beyond that, let's say it even passes and the budget goes to the president's office, the president will sign it. beyond that, this is far from over, because this battle will go on for the next four decades. what we are doing, they are likely violating environmental laws, so the first thing that will happen is legal lawsuits and environmental organizations and others are looking at that. we will be fighting it on the ground. they are likely violating various laws, including the national environmental policy act and others by pushing this thing through a fast-track process. all of that will be looked at very carefully. we will be fighting this for the next decade. amy: thank you very much for being with us, professor of art and ecology at the university of new mexico, speaking to us from albuquerque.
revealed evidence that u.s. special operations forces massacred civilians in somalia earlier this year, allegedly firing on unarmed farmers and their families, then planting weapons beside the bodies to appear as though the people were armed members of al-shabaab. on wednesday, the pentagon released a statement that said, "after a thorough assessment of the somali national army-led operation near bariire, somalia, on 2017 and the associated august 25, allegations of civilian casualties, u.s. special operations command africa has concluded that the only casualties were those of armed enemy combatants." this statement came after "the daily beast" published an investigation wednesday on the bariire operation and its aftermath, and reported what eyewitnesses have said since the attack. the victims were farmers, and they were killed by american soldiers. >> american forces attacked us
and killed these people, including children. those killed were farmers who were innocent and not al-shabab fighters. amy: in fact, after the attack, hundreds protested, and survivors refused to bury their dead until the somali government apologized and withdrew allegations that they were members al shabaab, and reportedly paid the victims' families as much as $75,000 each. all of this comes as the u.s. recently revealed it has some 500 troops in somalia, up from a reported 50 earlier this year, and on the death toll reported thursday, from a massive truck bomb attack in mogadishu in october rose from at least 350 to 512. for more we're joined by , christina goldbaum, an indpendant journalist based in mogadishu, somalia. today she joins us from nairobi, kenya. her new article in "the daily beast" is headlined "strong , evidence that u.s. special operations forces massacred civilians in somalia." welcome to democracy now! christina, you interviewed several survivors, as well as the somali army commander in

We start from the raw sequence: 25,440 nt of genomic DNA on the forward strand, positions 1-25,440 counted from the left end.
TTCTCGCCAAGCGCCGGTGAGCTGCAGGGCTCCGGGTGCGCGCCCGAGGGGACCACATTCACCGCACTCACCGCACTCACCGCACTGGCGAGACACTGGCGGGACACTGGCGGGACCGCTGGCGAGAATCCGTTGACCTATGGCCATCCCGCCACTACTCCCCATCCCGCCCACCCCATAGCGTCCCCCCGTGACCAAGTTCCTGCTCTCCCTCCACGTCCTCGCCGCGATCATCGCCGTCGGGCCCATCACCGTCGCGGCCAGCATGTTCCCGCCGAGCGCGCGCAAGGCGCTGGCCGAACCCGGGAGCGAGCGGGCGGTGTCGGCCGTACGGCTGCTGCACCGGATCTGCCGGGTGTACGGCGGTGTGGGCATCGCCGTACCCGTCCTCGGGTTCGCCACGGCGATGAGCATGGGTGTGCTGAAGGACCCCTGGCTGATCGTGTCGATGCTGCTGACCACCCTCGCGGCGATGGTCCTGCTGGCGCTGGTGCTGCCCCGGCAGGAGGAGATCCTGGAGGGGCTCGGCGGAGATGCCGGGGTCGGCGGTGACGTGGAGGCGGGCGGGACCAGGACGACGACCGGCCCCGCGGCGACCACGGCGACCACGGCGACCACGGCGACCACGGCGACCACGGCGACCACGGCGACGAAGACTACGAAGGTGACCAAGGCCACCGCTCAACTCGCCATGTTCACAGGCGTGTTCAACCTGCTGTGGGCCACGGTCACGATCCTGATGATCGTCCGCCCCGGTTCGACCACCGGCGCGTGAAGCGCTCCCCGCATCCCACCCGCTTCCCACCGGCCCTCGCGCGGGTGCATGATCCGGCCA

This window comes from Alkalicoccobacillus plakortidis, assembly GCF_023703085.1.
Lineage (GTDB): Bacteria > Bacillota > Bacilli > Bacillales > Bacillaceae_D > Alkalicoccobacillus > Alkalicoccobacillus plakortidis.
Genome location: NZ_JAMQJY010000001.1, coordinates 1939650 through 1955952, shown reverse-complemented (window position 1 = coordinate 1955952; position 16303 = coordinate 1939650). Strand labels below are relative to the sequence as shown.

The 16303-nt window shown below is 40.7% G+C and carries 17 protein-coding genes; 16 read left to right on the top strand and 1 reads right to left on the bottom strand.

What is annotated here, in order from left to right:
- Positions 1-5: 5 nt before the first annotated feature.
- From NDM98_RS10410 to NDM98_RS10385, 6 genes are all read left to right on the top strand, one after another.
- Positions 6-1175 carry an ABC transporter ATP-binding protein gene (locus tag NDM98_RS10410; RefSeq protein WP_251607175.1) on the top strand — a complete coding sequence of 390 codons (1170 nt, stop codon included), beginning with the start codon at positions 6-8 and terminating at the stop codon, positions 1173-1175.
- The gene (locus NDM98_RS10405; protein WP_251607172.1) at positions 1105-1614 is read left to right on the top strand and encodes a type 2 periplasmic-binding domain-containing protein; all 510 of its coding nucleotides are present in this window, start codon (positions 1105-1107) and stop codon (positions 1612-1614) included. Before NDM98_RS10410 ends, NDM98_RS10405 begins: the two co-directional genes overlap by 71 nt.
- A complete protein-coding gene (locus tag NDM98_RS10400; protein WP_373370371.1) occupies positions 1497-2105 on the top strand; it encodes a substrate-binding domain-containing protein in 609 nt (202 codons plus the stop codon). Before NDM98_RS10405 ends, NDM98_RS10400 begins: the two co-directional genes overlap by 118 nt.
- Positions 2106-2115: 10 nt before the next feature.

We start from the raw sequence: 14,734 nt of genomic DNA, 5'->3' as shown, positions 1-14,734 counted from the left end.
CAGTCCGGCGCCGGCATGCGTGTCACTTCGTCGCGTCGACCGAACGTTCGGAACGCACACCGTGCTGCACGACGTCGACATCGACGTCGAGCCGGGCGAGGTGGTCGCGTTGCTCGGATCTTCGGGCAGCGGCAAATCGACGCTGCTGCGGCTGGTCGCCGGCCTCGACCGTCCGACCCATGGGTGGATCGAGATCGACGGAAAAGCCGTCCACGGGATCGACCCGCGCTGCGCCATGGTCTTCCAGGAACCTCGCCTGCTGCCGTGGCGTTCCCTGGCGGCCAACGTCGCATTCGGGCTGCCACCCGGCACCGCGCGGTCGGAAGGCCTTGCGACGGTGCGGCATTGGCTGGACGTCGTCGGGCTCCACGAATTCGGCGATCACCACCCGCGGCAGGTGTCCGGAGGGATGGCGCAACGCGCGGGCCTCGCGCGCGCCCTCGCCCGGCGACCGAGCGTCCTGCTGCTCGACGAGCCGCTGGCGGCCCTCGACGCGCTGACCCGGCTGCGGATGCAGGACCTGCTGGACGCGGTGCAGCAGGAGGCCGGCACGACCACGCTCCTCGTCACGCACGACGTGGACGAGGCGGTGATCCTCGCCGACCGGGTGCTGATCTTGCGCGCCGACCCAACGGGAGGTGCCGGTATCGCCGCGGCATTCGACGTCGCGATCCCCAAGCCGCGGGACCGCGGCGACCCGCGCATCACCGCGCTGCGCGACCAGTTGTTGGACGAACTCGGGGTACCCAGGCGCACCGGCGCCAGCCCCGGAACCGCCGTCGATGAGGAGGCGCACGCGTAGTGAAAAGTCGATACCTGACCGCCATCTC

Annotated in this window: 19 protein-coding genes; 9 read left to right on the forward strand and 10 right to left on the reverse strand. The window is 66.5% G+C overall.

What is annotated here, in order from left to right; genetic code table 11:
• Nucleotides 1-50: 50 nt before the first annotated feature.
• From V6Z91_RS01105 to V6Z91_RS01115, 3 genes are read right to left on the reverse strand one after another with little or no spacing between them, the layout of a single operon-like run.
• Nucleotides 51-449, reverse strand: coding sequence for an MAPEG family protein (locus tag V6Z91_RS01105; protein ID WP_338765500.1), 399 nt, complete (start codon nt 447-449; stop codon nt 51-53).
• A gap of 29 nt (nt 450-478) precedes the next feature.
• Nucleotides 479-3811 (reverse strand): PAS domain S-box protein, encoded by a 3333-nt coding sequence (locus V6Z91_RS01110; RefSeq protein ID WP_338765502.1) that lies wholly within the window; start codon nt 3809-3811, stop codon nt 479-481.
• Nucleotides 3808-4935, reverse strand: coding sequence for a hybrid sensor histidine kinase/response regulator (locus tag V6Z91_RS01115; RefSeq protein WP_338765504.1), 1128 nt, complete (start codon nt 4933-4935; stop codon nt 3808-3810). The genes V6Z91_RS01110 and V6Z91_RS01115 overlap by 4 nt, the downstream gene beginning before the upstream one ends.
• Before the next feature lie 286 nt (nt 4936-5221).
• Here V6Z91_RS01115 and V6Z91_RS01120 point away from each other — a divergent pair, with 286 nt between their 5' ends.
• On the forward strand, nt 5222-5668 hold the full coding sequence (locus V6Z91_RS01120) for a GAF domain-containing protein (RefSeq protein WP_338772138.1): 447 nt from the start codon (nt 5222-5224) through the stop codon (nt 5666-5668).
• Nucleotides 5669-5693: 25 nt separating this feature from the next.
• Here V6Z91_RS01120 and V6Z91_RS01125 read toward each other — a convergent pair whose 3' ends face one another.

charge of somali soldiers who assisted in this operation, and also somali intelligence officers, local leaders, and government officials familiar with this attack. can you lay out what you found? what happened this past summer? said, afters you this operation happened, there was a big upper in somalia. people were protesting in a town nearby where this happened. the families refused to bury their dead until the government admitted they were civilians. after that happened, they began looking into what exactly happened in that operation. this investigation included over 200 interviews of people who know about it and eyewitnesses. what i found was shocking. oftens.-africa command says u.s. soldiers are on the ground in somalia in africa are
what they say is a company mission. we believe that in the course of these operations, u.s. soldiers are not in the line of fire. they are simply advising local forces. the first thing that shocked me was learning that in fact, u.s. soldiers who are part of this on thee -- mission were front lines and firing in addition to the somali soldiers, at the civilians. we learned that looking at the showcasing's that were found and immediately collected and brought to mogadishu, because these farmers are civilians and they wanted to make that clear. that is one thing that is very important to note. haveafrica commands will the public believe that u.s. soldiers are not in the line of fire and that is not the case. the second interesting fact is somalia is an incredibly complex environment. you have al-shabab militants in rural areas and a lot of
rivalries in conflict with each other. you have a lot of farmers, totore lists, who are armed protect their resources and their farmland from rival clans and militias. it became clear to me in the course of this investigation that the u.s. special operators who carried out this operation did not understand that dynamic in the course of planning that operation. the ugandached defense forces contingent commander as part of the african union peacekeeping force. he had actually advised them against doing this mission but he said he would not offer his soldiers. they went to a somali national army the grade who work -- brigade who were not trained by u.s. soldiers. approached the somali national army to help them with this operation. it became clear they were